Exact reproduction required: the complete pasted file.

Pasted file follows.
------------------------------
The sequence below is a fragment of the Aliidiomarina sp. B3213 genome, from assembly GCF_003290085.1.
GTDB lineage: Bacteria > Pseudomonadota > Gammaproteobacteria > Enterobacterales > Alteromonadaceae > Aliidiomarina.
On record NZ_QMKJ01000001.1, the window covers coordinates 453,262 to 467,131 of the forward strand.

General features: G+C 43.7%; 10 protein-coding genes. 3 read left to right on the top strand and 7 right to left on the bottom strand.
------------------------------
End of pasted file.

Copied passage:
The sequence below is a fragment of the Aliidiomarina sp. B3213 genome, from assembly GCF_003290085.1.
GTDB lineage: Bacteria > Pseudomonadota > Gammaproteobacteria > Enterobacterales > Alteromonadaceae > Aliidiomarina.
On record NZ_QMKJ01000001.1, the window covers coordinates 453,262 to 467,131 of the forward strand.

General features: G+C 43.7%; 10 protein-coding genes. 3 read left to right on the top strand and 7 right to left on the bottom strand.